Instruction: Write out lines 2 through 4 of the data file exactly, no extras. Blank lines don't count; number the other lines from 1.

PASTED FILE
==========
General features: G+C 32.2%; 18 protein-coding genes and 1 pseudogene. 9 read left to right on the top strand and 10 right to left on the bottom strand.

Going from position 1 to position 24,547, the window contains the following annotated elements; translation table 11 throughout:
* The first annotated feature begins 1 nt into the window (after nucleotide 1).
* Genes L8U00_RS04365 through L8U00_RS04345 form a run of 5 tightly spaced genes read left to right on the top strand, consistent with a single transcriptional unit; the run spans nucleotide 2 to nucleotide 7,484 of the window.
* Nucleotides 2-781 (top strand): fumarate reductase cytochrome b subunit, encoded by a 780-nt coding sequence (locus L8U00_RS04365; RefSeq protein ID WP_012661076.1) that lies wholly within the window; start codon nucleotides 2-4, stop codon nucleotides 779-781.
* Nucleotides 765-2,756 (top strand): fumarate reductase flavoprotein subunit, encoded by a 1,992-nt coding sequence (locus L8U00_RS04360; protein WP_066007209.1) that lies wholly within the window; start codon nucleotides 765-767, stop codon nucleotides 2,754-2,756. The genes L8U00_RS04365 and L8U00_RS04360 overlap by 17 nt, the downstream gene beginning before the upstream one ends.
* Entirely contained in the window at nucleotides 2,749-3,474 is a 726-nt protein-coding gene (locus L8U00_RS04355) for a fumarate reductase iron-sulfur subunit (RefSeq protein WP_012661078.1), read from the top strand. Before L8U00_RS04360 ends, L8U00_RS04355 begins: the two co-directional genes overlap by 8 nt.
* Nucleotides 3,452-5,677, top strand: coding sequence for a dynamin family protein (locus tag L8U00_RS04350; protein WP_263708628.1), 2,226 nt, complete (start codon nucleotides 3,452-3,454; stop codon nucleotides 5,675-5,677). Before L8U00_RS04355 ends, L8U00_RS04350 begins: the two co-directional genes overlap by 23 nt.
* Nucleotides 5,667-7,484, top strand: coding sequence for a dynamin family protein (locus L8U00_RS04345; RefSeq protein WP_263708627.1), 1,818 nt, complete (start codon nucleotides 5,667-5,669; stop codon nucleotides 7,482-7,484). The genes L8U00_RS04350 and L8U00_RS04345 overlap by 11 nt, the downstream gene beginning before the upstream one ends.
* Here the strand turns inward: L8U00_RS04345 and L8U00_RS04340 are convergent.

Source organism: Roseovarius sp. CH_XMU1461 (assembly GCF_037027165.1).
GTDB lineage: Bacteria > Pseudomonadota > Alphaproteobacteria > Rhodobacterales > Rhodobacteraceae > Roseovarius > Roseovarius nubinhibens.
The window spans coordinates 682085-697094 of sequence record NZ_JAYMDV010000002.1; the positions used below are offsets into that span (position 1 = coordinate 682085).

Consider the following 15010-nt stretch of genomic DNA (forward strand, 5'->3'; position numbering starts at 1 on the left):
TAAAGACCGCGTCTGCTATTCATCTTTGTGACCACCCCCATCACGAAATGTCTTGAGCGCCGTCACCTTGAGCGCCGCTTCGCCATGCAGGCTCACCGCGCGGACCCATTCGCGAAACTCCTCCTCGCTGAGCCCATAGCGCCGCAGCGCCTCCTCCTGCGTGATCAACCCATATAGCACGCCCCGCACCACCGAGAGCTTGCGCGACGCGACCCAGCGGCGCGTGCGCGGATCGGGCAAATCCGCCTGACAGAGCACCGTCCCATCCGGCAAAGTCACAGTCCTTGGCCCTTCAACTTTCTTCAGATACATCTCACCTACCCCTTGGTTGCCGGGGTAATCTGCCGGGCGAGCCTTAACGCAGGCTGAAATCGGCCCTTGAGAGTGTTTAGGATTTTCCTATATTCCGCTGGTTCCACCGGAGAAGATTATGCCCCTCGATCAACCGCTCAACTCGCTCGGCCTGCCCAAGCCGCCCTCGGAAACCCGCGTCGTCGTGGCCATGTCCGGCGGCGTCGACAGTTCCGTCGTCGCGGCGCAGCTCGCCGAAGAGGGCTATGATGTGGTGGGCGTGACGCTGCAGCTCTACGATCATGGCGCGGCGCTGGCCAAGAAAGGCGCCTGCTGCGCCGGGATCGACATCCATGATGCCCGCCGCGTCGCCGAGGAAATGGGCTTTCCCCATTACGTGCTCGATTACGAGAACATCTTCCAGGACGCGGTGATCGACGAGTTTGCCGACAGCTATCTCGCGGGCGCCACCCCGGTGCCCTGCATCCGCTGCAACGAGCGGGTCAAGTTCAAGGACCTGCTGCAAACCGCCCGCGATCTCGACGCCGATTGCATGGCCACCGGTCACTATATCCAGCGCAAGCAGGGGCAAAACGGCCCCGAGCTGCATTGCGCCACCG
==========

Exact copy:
Going from position 1 to position 24,547, the window contains the following annotated elements; translation table 11 throughout:
* The first annotated feature begins 1 nt into the window (after nucleotide 1).
* Genes L8U00_RS04365 through L8U00_RS04345 form a run of 5 tightly spaced genes read left to right on the top strand, consistent with a single transcriptional unit; the run spans nucleotide 2 to nucleotide 7,484 of the window.